clock menu more-arrow no yes mobile

Filed under:

Realistic 2022 rookie expectations for the Ravens: Daniel Faalele

Will provide quality depth at offensive tackle and could be a starter by the end of the year.

NFL: Baltimore Ravens Minicamp Scott Taetsch-USA TODAY Sports

It’s been several weeks since the 2022 NFL Draft concluded and the hype for the Baltimore Ravens’ impressive 11-man haul is still high. Often overly optimistic and sometimes unfair projections are placed on first-year players entering the league before they even take a snap in the preseason. With that in mind, the return of my annual realistic expectation article series has arrived.

OT Daniel Faalele

Round 4 No. 110 overall

The former Minnesota Golden Gopher is literally the biggest player to ever enter the league and one of its most athletic given his enormous size and stature at 6-foot-8 and 380 pounds. He screamed Raven the moment he declared for this year’s draft and was projected to go as high as the second round before falling to day three where the General Manager Eric DeCosta took him early in the fourth round.

The Ravens already addressed their vacancy at right tackle with the signing of eight-year veteran Morgan Moses in free agency on a very team-friendly contract. However, the value and immense developmental potential that Faalele presented were too great to pass up. He is an elite athlete that is still relatively new to the game of football, having only been playing it since he was an upperclassman in high school at the vaunted IMG Academy. He was first discovered in Australia by University of Michigan head coach Jim Harbaugh, the younger brother of Ravens head coach John Harbaugh.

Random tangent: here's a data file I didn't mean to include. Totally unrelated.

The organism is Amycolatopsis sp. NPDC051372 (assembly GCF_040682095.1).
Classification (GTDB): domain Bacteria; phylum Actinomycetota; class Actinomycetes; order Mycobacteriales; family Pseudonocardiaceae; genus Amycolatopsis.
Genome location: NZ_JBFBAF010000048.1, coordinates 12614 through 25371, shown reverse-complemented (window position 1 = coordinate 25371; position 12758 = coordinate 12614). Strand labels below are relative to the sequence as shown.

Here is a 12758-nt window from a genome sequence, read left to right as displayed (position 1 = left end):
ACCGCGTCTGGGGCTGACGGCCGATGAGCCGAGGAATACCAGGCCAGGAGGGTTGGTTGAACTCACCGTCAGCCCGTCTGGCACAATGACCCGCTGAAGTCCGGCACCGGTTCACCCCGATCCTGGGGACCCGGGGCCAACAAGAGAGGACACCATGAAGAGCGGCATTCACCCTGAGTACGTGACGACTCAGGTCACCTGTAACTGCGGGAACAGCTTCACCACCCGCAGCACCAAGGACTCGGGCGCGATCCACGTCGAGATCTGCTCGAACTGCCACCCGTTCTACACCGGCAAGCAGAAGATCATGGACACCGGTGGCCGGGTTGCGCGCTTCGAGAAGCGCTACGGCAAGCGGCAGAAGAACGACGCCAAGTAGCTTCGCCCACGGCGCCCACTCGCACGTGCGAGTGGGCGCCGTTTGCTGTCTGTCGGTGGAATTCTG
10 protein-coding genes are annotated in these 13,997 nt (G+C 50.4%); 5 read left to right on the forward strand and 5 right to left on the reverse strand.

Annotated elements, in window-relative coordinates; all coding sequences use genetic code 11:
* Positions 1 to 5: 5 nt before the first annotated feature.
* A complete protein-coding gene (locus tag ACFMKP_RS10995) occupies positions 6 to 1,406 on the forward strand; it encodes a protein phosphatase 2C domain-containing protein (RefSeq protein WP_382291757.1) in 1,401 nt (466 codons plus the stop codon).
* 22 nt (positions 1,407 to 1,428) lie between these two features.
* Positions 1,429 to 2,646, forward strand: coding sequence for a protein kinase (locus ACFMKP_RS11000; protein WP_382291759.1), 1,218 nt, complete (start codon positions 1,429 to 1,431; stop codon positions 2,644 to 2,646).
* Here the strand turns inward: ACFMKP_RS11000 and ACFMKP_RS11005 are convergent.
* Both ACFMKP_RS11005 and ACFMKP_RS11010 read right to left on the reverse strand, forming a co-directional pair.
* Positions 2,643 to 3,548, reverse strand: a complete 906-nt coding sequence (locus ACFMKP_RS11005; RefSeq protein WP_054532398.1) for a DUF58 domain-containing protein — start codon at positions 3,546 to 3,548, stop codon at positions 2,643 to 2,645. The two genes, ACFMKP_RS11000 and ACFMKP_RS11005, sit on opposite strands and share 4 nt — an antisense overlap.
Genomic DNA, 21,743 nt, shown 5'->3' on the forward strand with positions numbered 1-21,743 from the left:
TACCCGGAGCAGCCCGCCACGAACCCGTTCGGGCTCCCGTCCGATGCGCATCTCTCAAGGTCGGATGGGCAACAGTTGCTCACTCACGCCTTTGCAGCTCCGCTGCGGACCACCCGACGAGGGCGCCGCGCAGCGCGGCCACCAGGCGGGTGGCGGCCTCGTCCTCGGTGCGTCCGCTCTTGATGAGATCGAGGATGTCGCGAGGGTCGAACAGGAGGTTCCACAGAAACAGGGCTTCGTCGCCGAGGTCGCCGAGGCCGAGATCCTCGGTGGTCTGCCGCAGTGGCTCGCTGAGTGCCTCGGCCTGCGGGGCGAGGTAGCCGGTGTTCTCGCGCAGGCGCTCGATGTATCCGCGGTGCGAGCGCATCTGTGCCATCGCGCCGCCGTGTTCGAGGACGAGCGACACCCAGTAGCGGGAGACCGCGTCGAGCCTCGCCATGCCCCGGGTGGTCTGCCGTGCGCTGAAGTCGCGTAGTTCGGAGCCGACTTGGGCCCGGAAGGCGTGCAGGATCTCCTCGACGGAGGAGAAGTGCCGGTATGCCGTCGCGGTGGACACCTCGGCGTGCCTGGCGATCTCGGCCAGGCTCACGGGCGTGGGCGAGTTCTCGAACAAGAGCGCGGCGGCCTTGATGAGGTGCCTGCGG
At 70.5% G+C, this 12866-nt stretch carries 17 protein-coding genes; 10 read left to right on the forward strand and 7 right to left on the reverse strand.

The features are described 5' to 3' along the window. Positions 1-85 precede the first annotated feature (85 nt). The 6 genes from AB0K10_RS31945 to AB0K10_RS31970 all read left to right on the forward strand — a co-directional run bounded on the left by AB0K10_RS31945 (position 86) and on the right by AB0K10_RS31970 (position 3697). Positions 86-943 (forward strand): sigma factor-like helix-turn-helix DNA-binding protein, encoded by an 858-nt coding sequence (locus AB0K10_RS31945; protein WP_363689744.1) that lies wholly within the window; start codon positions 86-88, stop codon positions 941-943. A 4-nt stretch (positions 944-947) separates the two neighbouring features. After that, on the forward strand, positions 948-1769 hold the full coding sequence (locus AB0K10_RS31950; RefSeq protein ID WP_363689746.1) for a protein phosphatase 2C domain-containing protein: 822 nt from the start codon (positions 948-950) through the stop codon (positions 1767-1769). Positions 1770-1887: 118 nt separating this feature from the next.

Faalele was consistently compared to former Ravens offensive tackle Orlando Brown Jr. during the pre-draft process. Brown Jr. developed into a perennial Pro Bowler in Baltimore before his desire to play on the blindside resulted in him being traded to the Kansas City Chiefs last offseason. Faalele has the talent to follow a similar path to playing time, a full-time starting role, and potentially elite status.

Unlike Brown Jr. who was a left tackle in college and flipped to the right side once he got to the pros, Faalele is a natural at the position and played exclusively on the right side at the collegiate level. While he is still a little raw and isn’t very refined in his technique, he will have the opportunity to sit and learn behind Moses as a rookie. He could make a push for a starting role in the second half of the season if his learning curve doesn’t prove to be as steep as projected.

He likely won’t beat out the seasoned veteran in training camp/preseason and could wind up being third on the depth chart if the Ravens’ other eight-year veteran, Ja’Wuan James, makes a full recovery and the team decides to keep him. Given how debilitating their lack of capable depth at offensive tackle was in 2021, keeping as many quality options at the position makes sense.

Even if Faalele doesn’t make a single start at right tackle, expect to still see him on the field as an extra blocker on the end of the line and possibly even in the backfield in heavy package short-yardage situations. Ravens Offensive Coordinator Greg Roman could potentially even draw up and call plays in which the former rugby player either receives the ball on handoffs or throws it on pop-passes near and at the goal-line.